Yup. You can look it up.
An even bigger reason: Global Too Big to Jail Banks.
London’s Financial Times has warning for global elite
Even when you think you’re talking about something else, you’re talking about drugs, even if you don’t know it. London’s Financial Times briefly surfaced from the 19th Century with a headline reading “Global elites must heed the warning of populist rage’
“The explanation for the prolonged stagnation in real incomes are repeated financial crises and subsequent weak recoveries, which have destroyed popular confidence in the competence and moral principles, honesty, and decency of the elite.”
The greedy parasitic elite that betrayed the middle class, and the country.
The Times continues, “The role of finance is excessive. The financial system remains riddled with perverse incentives.”
Without drug money there is no financialization. Because the banks by themselves don’t have the capital. Some say that sounds like a good thing.
“Air America meets Traffic meets Pineapple Express”
A steady diet of movies like the upcoming ‘Mena’ starring Tom Cruise playing the supposedly-swashbuckling former Air America pilot Barry Seal, has given the movie-going public the idea that the real action in the illegal drug trade is in drug trafficking.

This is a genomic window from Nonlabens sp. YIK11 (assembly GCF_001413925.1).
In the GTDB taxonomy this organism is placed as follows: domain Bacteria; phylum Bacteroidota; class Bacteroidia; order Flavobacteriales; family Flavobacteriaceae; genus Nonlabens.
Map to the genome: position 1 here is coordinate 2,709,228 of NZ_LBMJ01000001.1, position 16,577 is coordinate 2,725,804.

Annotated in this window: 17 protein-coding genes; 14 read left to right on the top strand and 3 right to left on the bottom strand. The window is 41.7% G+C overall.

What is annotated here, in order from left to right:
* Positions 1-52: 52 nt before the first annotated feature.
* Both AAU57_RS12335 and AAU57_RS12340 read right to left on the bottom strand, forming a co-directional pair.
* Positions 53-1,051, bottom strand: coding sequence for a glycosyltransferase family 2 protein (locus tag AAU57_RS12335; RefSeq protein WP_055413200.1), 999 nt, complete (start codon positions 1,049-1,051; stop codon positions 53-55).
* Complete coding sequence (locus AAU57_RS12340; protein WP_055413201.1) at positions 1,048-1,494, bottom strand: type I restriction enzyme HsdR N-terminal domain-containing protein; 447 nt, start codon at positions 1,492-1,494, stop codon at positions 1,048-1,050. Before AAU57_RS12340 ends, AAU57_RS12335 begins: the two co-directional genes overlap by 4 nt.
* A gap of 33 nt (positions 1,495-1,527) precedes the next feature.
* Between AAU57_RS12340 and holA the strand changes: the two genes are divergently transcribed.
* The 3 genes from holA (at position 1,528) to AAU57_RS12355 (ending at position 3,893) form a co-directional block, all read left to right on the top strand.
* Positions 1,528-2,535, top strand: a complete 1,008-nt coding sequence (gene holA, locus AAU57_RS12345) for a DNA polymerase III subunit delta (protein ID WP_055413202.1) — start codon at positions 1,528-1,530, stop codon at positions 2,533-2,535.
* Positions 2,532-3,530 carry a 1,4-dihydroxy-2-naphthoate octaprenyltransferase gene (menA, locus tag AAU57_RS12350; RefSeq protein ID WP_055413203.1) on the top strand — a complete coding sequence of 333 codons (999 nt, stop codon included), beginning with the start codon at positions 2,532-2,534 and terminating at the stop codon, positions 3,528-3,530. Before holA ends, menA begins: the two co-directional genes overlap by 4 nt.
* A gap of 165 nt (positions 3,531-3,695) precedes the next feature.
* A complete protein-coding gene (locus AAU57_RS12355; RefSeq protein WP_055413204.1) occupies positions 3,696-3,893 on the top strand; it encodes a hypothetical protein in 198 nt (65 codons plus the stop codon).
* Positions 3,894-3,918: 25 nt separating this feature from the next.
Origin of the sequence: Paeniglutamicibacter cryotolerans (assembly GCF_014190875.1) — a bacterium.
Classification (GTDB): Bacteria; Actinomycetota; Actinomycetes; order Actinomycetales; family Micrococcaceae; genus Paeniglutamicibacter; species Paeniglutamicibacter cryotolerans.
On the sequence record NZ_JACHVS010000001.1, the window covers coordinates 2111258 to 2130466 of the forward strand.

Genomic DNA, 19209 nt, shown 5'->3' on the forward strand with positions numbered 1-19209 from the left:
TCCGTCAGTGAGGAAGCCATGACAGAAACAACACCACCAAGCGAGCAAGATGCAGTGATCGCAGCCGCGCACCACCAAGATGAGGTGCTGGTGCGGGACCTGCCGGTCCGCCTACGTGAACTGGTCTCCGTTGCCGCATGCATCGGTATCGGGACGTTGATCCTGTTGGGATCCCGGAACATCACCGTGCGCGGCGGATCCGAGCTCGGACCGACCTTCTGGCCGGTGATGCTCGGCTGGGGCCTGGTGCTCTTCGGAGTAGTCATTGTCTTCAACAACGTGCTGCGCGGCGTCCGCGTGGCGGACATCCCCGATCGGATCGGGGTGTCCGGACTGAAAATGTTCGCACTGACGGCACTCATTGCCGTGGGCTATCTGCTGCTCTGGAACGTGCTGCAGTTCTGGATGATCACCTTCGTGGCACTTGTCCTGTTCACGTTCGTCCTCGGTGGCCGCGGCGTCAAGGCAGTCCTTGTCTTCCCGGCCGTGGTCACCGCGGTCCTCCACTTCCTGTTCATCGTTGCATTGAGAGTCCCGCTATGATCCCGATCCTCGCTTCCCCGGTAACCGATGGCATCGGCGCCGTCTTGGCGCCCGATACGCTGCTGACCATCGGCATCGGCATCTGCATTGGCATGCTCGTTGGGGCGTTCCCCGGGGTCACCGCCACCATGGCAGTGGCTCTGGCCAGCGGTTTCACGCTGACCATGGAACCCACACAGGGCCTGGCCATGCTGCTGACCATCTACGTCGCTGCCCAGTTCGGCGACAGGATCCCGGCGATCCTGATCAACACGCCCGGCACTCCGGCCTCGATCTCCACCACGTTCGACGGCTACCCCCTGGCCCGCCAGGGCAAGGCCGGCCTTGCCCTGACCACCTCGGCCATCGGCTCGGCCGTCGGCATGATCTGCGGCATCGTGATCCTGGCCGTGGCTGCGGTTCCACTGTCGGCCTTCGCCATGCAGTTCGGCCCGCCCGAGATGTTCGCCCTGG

That’s not the case. The real action is in money laundering. Because if you can’t wash clean the money you end up with, it quickly becomes useless to anyone with more long-term goals than throwing the biggest party or longest orgy the world has ever seen. And because money weighs more than drugs—and is way more bulky unless you’re smuggling marijuana which is today considered more out of the stone age than old school.
So there’s a problem. Providing a solution are casinos, bodegas, cambios, Western Union, grocery stores, restaurants, even dry cleaners, and banks. Especially banks. In fact it they weren’t for laundering drug money, HSBC, JP Morgan, Barclays and Bank of America would have already gone the way of Mario Brothers or YAHOO, which only makes news anymore when pieces are sold off in foreclosure.
Three brief moments in time in the drug trade
A Turkish boat carrying a massive 3.2 tonnes of high purity cocaine hidden in a ballast tank at the front of the MV Hamal was busted 100 miles east of the Aberdeenshire coast.
It was a record $673 million (£512 million) cocaine haul.The captain and second in command—Mumin Sahin and Emin Ozmen—were convicted, and sent to prison.
“The Captain and the second in command” are the drug trade’s equivalent of David Letterman Show favorites Mujibur and Sirajul, who ran a t-shirt shop in a tiny frontage near the Ed Sullivan Theater. They were ordinary people who Letterman found exceptional just because there were so ordinary.
Is there a shortage of people ready to take a chance smuggling a half-billion cargo? Is that the plan?
“Operation SCREENPLAY” gets a tentative green light